Eddie The Eagle - The Riles Review
Sports Biopics have a tendency to all come across the same. You’ve got your player or your team in the sticks and it’s only some unorthodox coaching and huge amounts of spirit that’ll break the funk. Eddie The Eagle is effectively the quintessential sports biopic. If we had to send a capsule into space because aliens requested knowledge of how we portray our sports and sports heroes that are outside of the norm and we only had 103 minutes of space left in the capsule, we’d send Eddie the Eagle. Or Cool Runnings. But for what it is, Eddie the Eagle is a heartwarming story that’s quite funny and sweet all the way through.
Eddie Edwards has grown up being told he’ll never be an athlete, but he’s never let it deter him from his one dream, to be an Olympian. When his dreams of skiing in the Winter Games are shattered, the world of ski jumping reveals itself to him, and he’s compelled to compete.
For the 103 minute run time it doesn’t feel like a single minute is wasted. Transitions are quick, and morose moments never linger for too long. The story churns along fairly quickly. This works really well because the movie never leaves you massive amounts to digest either, so when it’s ready to move on so are you. I don’t think it follows the Edwards narrative to the letter, but not that it matters because the movie is quite good at setting up the dramatic moments, and even better at raising it back up for the powerhouse victory moments. And it should be worth noting that this isn’t aimed at people looking for a real rough and guts sort of story. This is upbeat, charming and I would say has a healthy appeal for kids more than adults. The message is fantastic, it’s not all about winning or something. And the film perfectly conveys that message, especially in the last act.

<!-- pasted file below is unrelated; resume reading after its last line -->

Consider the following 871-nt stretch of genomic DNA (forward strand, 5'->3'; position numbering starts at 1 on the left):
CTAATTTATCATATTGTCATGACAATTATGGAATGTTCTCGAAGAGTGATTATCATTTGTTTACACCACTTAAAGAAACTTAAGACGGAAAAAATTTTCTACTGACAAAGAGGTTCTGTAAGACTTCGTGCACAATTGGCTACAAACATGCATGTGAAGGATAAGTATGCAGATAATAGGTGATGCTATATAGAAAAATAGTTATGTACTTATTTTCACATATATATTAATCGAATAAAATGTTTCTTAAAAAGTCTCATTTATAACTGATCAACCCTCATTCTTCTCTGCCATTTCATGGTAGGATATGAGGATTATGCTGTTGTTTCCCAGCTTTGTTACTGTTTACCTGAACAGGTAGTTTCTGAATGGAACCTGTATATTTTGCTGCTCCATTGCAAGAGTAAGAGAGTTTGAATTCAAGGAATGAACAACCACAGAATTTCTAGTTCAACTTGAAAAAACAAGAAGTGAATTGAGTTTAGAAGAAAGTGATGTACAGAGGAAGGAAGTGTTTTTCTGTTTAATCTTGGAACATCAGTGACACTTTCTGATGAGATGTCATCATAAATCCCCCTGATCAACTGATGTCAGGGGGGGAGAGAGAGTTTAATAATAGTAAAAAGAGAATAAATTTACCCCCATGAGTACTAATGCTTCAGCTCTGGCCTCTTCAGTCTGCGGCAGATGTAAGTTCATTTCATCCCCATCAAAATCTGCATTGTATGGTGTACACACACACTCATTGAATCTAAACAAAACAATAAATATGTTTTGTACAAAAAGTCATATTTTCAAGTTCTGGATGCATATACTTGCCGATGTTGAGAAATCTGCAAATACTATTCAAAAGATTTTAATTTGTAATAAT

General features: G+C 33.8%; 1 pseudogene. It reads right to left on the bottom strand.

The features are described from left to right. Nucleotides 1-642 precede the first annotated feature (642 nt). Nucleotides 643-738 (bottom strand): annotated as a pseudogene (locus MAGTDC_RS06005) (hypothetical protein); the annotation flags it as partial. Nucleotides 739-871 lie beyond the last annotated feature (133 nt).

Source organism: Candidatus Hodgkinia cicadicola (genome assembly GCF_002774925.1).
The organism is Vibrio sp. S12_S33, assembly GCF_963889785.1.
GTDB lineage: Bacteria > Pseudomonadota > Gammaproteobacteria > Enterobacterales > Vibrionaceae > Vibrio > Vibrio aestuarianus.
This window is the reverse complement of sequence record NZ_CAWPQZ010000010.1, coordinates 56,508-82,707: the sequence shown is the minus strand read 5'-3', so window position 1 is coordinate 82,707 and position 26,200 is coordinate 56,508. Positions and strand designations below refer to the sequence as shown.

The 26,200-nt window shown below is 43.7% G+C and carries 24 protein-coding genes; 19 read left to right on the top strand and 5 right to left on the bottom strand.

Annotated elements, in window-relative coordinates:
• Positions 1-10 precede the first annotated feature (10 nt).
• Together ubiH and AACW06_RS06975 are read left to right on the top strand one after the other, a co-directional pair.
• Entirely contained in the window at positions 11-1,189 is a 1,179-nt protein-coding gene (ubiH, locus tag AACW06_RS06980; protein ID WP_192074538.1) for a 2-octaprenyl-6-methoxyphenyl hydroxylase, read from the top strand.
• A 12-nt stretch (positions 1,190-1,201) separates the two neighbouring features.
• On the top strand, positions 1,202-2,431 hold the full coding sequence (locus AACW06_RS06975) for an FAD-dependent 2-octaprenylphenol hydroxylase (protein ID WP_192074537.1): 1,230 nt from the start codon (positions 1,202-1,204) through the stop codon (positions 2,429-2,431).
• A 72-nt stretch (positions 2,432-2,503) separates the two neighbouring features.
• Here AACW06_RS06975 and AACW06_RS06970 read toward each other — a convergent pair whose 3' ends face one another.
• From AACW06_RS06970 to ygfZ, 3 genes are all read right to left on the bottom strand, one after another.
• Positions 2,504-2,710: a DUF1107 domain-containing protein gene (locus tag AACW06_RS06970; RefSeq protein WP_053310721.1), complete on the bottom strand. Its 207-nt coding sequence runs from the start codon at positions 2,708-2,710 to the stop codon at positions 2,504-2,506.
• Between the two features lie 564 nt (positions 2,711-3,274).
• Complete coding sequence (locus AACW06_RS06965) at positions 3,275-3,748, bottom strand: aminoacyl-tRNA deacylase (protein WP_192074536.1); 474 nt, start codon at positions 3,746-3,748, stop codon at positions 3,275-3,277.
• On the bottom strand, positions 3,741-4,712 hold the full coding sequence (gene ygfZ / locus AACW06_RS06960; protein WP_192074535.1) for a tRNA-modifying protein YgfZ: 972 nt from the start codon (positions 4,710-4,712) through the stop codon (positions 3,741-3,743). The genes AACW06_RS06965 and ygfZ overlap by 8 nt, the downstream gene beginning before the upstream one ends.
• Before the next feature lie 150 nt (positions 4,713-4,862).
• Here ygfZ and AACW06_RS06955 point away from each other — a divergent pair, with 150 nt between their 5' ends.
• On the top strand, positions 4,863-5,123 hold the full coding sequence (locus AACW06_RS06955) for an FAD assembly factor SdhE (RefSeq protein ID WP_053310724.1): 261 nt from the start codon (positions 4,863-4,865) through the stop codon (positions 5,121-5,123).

The film does suffer slightly at certain points. Some of the CGI can fall flat and look a little jarring, especially during some crashes. It breaks the momentum of the film sometimes. Some of the humour of the film comes from particular moments where they have captions on screen, but instead of being funny, the constant use of the captions feels like its undermining the intelligence of the audience. But if it is aimed at kids, I guess I’m just proving I’m smarter and more of a wanker than the kids in the audience.
I don’t know how close to the character Taron Egerton actually hits, but his interpretation of Eddie is warm, clumsy and gorgeous. He makes Eddie a character you’d really want to root for, and he never sets him up to be laughed at in a malicious way. He is the perfect underdog. Hugh Jackman is equally good as the fictional coach Bronson Peary. His redemption story is quite good, if overlooked slightly by the film. Jackman makes his character arc not only fun to watch, but satisfying at the end of the film. The supporting cast are good, but you don’t see much of them anywhere. They all pack a punch when they need to, and there's definitely a bit more fun to be had with Eddie's parents. But as a whole, this is a Jackman and Egerton show, and they are great in their roles. As a pair they're really funny to watch, and as a mentor and student duo they're fantastic as well.
Wrapping it up...
Eddie the Eagle is a film that is blisteringly positive. So if you were looking to get depressed and revel in the failure of someone else then this isn’t the movie for you, because that would be impossible to do. The film does everything it can to lift you up, and it does a pretty good job of that. Whether or not this is historically accurate is irrelevant, because this is a movie, and it's intention is to elicit emotions, which it does a splendid job of. For a nice uplifting hour and then some, look no further.
Eddie The Eagle - 7.5/10